U.S. Equal Employment Opportunity Commission
Doctor's Contract Terminated for Taking Prescribed Medications, Federal Agency Charged
ATLANTA - Two Atlanta physicians groups, Georgia Hospitalists Group, LLC and ApolloMD Business Services, LLC, violated federal law by firing a doctor because he was taking legally prescribed narcotic medications, the U.S. Equal Employment Opportunity Commission (EEOC) charged in a lawsuit it filed on September 28, 2016.
According to EEOC's suit, around July 2013, Dr. Alunda Hunt signed a contract with Georgia Hospitalists Group to provide medical services to patients at Spalding Regional Medical Center in Griffin, Ga. ApolloMD Business Services was responsible for managing the doctors under contract with Georgia Hospitalists Group.
Around Oct. 10, 2013, Dr. Hunt provided ApolloMD with a note from his doctor indicating that he was being treated for a medical condition with narcotic pain medications. According to the doctor's note, Dr. Hunt was compliant with his treatment and was not experiencing any negative side effects. However, within days of providing the note to ApolloMD, Dr. Hunt was removed from the work schedule and his contract was terminated. EEOC charged that Dr. Hunt was unlawfully fired because of an actual disability and because he was perceived to be disabled due to his use of legally prescribed narcotic medications.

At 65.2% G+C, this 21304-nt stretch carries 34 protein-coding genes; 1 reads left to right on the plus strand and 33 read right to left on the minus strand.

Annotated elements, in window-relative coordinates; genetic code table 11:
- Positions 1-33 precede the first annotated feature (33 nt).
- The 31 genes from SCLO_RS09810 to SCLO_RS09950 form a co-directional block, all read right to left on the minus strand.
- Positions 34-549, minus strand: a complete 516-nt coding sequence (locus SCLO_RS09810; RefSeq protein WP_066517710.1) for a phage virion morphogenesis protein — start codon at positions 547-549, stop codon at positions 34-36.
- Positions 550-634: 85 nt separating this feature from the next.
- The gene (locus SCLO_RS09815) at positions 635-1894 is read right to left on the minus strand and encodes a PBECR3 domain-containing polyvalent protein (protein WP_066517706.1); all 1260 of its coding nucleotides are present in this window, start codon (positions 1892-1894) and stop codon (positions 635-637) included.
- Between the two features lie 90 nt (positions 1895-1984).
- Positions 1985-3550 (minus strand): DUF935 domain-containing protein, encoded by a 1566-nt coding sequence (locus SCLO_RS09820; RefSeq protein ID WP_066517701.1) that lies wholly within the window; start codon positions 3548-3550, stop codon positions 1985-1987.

Such alleged conduct violates the Americans with Disabilities Act (ADA). EEOC filed suit (Equal Employment Opportunity Commission v. Georgia Hospitalists Group, LLC and ApolloMD Business Services, LLC, Civil Action No. 1:16-cv-3640) in U.S. District Court for the Northern District of Georgia after first attempting to reach a pre-litigation settlement through its conciliation process. The federal agency seeks back pay, compensatory damages and punitive damages for Dr. Hunt, as well as injunctive relief designed to prevent such discrimination in the future.
"Employers have an obligation to conduct individualized assessments when they have a concern about an employee's ability to safely perform his or her job duties," said Bernice Williams-Kimbrough, director of EEOC's Atlanta District Office. "EEOC will continue to hold employers accountable when they summarily dismiss employees based on unsubstantiated fears about a perceived disability."
EEOC is responsible for enforcing federal laws against employment discrimination. Further information is available at www.eeoc.gov.